Tilt-shift photography

Tilt-shift photography is fascinating, and can be used as an easy way to fake miniatures. Tilt-shift lenses let you focus on a single part of the photo (tilt), while other parts are blurred (shifted) out. This creates an optical illusion which makes the photo look like a miniature model. It works especially well when you photograph scenes from above the ground, with people, buildings or other man-made objects. The outer edges of the image is blurred, so that the eye is fooled into believing that the part in focus is a miniature.

The good news is that you don’t actually need a tilt-shift lens to get the effect. The same principle can be added in Photoshop/GIMP. In Photoshop do the following:

  • Use the quick mask mode and select gradient tool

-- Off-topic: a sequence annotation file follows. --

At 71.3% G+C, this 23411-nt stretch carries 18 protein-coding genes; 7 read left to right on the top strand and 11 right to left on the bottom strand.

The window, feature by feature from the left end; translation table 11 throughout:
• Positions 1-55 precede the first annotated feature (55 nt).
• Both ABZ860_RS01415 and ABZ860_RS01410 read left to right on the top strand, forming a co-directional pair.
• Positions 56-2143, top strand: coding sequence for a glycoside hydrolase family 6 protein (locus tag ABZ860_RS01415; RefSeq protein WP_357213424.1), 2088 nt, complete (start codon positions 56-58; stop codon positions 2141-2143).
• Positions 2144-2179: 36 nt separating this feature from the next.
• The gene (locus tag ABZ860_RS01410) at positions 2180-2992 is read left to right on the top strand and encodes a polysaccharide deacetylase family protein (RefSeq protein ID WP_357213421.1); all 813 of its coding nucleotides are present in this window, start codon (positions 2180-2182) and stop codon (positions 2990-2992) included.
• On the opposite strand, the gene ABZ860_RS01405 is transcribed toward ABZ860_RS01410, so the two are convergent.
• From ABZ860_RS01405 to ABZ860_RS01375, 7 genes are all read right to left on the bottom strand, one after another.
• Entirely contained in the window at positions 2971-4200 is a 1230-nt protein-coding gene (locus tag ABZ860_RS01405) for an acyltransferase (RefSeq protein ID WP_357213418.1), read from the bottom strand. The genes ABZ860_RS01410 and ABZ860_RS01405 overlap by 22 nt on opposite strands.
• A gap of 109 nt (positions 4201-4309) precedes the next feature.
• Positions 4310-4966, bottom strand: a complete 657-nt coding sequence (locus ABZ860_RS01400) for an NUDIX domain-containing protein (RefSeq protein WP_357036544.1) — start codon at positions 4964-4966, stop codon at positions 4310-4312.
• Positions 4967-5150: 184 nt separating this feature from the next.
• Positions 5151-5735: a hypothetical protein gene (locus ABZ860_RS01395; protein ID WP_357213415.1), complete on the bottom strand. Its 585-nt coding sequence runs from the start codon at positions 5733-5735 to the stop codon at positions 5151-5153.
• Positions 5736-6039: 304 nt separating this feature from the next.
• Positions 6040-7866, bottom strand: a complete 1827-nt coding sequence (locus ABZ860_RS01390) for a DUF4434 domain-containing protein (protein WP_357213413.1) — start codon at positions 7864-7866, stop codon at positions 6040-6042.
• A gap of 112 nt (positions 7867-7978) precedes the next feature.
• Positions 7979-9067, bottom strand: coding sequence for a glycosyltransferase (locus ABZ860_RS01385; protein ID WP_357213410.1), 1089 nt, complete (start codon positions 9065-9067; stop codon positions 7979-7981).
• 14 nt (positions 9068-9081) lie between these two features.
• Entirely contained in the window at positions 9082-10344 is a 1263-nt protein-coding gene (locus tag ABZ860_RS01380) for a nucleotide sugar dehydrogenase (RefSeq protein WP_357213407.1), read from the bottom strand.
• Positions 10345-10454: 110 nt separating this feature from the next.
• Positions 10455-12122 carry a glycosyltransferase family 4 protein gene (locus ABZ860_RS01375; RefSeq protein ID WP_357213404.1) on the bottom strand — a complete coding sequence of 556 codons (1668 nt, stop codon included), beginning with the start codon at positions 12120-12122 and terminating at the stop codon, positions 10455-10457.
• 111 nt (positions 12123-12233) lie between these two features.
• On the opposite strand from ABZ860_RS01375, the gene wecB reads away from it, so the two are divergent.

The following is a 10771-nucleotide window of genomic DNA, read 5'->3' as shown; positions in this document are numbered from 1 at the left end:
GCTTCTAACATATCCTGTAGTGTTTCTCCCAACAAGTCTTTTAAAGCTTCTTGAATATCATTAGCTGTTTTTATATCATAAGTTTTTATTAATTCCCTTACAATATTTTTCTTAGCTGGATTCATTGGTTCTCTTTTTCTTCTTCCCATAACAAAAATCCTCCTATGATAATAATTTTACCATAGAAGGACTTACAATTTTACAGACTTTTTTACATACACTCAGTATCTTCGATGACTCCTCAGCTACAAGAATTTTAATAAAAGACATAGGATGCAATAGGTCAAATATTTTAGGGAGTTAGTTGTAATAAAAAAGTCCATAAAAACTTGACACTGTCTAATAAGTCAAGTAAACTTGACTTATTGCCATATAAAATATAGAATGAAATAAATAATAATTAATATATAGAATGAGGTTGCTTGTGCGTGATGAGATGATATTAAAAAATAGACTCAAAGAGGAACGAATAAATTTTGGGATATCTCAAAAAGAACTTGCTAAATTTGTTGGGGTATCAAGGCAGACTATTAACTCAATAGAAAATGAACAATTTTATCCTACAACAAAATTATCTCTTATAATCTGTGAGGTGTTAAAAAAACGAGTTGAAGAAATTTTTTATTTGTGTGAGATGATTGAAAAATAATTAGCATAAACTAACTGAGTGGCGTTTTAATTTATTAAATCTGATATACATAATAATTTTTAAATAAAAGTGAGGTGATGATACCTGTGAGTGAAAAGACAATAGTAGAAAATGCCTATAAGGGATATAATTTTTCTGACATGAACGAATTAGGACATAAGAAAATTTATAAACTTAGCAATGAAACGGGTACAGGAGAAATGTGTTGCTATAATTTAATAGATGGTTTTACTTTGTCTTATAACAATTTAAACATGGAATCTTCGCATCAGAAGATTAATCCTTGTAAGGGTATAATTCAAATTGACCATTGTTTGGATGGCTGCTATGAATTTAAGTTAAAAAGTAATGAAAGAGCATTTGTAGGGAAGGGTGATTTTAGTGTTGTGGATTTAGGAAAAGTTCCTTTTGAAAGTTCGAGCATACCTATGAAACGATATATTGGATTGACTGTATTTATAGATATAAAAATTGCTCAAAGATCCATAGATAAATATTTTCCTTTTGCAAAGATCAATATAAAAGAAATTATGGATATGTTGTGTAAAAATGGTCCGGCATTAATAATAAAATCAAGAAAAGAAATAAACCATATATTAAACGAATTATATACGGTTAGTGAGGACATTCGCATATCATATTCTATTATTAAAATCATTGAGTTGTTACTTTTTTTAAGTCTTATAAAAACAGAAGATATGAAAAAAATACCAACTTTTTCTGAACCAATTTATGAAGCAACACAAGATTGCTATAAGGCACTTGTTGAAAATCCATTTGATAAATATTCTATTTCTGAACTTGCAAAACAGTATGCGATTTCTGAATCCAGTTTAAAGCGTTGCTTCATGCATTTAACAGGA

• Select “reflected gradient”
  • Draw a vertical line from where you want the focus to the top of the image
  • Go back to “standard mask mode”
  • Use the filter gaussian blur (or lens blur if you don’t have PS 7)
  • Experiment with the radius and the amount of blur
  • Saturate the image to get more colours

Or, if you want a quick and easy way to create tilt-shift, go to http://tiltshiftmaker.com/. The results you get there are actually quite good, though it is easier to get a more precise focus using Photoshop/GIMP.

Example:

yay-46794 - originalOriginal image by iofoto

yay-46794-tiltshiftTilt-shifted image

We also have some tilt-shift images from our photographers. Both leaf and shalamov have a couple of tilt-shifted images.

The same technique can also be used for videos. Check out Keith Loutits website, he’s a man that pushes tilt-shift videos to the limit.

Happy tilt-shifting!

Jan

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